Pope Benedict XVI: March 2007 Archives

Pope Benedict XVI on Reparation

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At a February 22, 2007 meeting of the Roman clergy with Pope Benedict XVI, Don Alberto Pacini, Rector of the Basilica of Sant'Anastasia, spoke of perpetual Eucharistic Adoration and asked the Holy Father to explain the meaning and value of Eucharistic reparation, specifically with reference to sacrilegious thefts and satanic sects. For a fruitful reflection on the Holy Father's response, read it together with Pope Pius XI's treatment of the same subject in the encyclical Miserentissimus Redemptor :

Eucharistic Reparation, A Difficult Topic

We are not speaking now about Eucharistic Adoration in general, which has truly penetrated our hearts and is penetrating the hearts of the people. You have asked this specific question about Eucharistic reparation. This has become a difficult topic. I remember, when I was young, that on the Feast of the Sacred Heart we prayed using a beautiful prayer by Leo XIII and then one by Pius XI in which reparation had a special place, precisely in reference, already at that time, to sacrilegious acts for which reparation had to be made.

The Reparation of Christ

I think we should get to the bottom of it, going back to the Lord himself who offered reparation for the sins of the world, and try to atone for them: let us say, try to balance the plus of evil and the plus of goodness. We must not, therefore, leave this great negative plus on the scales of the world but must give at least an equal weight to goodness.

The Weight of Infinite Love

This fundamental idea is based on what Christ did. As far as we can understand it, this is the sense of the Eucharistic sacrifice. To counter the great weight of evil that exists in the world and pulls the world downwards, the Lord places another, greater weight, that of the infinite love that enters this world. This is the most important point: God is always the absolute good, but this absolute good actually entered history: Christ makes himself present here and suffers evil to the very end, thereby creating a counterweight of absolute value. Even if we see only empirically the proportions of the plus of evil, they are exceeded by the immense plus of good, of the suffering of the Son of God.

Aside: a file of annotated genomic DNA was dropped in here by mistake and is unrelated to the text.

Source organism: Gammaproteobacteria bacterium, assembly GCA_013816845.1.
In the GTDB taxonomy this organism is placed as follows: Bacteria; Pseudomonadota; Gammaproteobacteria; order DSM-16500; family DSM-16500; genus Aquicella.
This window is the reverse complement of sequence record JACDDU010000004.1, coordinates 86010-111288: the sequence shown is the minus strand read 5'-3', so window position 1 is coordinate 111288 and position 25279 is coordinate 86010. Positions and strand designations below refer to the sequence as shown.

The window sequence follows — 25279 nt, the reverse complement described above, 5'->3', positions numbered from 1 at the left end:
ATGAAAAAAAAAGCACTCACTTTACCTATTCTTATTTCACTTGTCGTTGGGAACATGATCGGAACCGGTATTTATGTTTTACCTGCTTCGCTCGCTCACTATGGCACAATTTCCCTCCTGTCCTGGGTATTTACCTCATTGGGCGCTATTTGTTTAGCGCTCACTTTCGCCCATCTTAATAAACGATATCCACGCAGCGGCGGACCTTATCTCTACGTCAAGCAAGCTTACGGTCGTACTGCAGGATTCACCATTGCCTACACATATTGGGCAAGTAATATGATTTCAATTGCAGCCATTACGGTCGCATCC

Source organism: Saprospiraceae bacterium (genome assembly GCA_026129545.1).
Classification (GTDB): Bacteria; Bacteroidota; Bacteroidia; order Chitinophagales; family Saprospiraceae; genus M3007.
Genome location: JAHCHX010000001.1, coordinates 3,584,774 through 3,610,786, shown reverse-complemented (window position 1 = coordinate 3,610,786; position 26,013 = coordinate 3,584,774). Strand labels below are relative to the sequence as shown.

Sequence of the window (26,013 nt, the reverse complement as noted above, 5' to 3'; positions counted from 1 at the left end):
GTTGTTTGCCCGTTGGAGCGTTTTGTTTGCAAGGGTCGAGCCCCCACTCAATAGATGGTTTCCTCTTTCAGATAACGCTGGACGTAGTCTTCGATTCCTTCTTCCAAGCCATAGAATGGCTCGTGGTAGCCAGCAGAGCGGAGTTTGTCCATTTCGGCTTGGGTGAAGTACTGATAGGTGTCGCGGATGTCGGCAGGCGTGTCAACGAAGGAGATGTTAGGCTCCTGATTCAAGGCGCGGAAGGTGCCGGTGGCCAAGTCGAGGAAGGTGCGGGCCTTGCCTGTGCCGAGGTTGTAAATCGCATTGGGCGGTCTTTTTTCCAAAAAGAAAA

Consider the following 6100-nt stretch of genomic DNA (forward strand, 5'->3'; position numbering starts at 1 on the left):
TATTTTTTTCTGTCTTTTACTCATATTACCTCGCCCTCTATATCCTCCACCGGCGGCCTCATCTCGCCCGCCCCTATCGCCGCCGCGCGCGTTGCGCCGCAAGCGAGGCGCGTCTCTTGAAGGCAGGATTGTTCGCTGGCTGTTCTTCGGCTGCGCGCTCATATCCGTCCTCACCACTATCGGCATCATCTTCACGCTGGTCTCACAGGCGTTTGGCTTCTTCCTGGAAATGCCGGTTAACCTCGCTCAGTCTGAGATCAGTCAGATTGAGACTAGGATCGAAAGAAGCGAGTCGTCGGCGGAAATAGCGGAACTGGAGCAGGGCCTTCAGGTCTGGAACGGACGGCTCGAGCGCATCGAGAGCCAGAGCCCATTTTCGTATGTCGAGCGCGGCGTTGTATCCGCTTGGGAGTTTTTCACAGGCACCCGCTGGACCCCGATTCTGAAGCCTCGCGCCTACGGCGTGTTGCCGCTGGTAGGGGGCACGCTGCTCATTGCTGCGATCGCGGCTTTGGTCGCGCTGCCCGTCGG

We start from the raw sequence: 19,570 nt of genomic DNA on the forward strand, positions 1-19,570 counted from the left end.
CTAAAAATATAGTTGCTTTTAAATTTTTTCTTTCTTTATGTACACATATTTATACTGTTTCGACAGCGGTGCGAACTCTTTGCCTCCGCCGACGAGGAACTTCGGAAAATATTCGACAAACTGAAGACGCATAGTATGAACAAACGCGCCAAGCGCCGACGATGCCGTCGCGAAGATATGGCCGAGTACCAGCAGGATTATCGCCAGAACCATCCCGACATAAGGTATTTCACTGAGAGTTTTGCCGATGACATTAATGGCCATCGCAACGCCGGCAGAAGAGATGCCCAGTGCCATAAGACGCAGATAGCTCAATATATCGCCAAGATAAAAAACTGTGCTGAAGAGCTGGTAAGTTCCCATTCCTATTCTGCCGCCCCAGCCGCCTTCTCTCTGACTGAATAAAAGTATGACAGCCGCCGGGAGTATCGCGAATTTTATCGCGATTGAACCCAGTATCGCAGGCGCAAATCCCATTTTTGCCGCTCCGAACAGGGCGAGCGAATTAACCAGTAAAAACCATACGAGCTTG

Here it is. I will be studying the document today. More later.

The Novena to Saint Joseph

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There are Catholics, belonging to a certain theological "caste", who sniff condescendingly at novenas and other expressions of popular devotion. They forget, perhaps, the words of Our Lord in the Gospel: "I confess to Thee, O Father, Lord of heaven and earth, because Thou hast hid these things from the wise and prudent, and hast revealed them to little ones" (Mt 11:25).

Pope Benedict XVI addressed the place of popular devotions with the clergy of Rome on February 22nd:

Popular piety is one of our strengths because it consists of prayers deeply rooted in people's hearts. These prayers even move the hearts of people who are somewhat cut off from the life of the Church and who have no special understanding of faith. All that is required is to "illuminate" these actions and "purify" this tradition so that it may become part of the life of the Church today.

Several years ago my father gave me a wonderful old prayer book that has been handed down from generation to generation in the family. The Treasury of the Sacred Heart Abridged from the Larger Work, With Epistles and Gospels for All Sundays and Festivals of the Year was published by Charles Eason, Middle Abbey Street, Dublin in 1860. It contains, among other precious texts, a popular Novena to Saint Joseph, which Novena begins today.